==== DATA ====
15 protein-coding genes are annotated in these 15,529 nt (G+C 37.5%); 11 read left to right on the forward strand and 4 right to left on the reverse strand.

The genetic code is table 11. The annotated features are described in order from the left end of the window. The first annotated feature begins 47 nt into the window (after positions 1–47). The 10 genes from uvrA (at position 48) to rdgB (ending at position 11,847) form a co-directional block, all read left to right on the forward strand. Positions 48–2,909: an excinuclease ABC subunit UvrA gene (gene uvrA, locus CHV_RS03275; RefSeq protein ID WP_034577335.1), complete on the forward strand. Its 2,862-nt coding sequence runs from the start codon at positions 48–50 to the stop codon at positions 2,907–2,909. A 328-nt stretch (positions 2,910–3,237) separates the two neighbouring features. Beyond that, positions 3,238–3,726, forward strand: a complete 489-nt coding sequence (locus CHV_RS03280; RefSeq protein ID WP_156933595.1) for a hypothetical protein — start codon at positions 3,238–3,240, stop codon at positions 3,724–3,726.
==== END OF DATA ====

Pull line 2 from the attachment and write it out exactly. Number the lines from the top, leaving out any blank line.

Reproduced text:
The genetic code is table 11. The annotated features are described in order from the left end of the window. The first annotated feature begins 47 nt into the window (after positions 1–47). The 10 genes from uvrA (at position 48) to rdgB (ending at position 11,847) form a co-directional block, all read left to right on the forward strand. Positions 48–2,909: an excinuclease ABC subunit UvrA gene (gene uvrA, locus CHV_RS03275; RefSeq protein ID WP_034577335.1), complete on the forward strand. Its 2,862-nt coding sequence runs from the start codon at positions 48–50 to the stop codon at positions 2,907–2,909. A 328-nt stretch (positions 2,910–3,237) separates the two neighbouring features. Beyond that, positions 3,238–3,726, forward strand: a complete 489-nt coding sequence (locus CHV_RS03280; RefSeq protein ID WP_156933595.1) for a hypothetical protein — start codon at positions 3,238–3,240, stop codon at positions 3,724–3,726.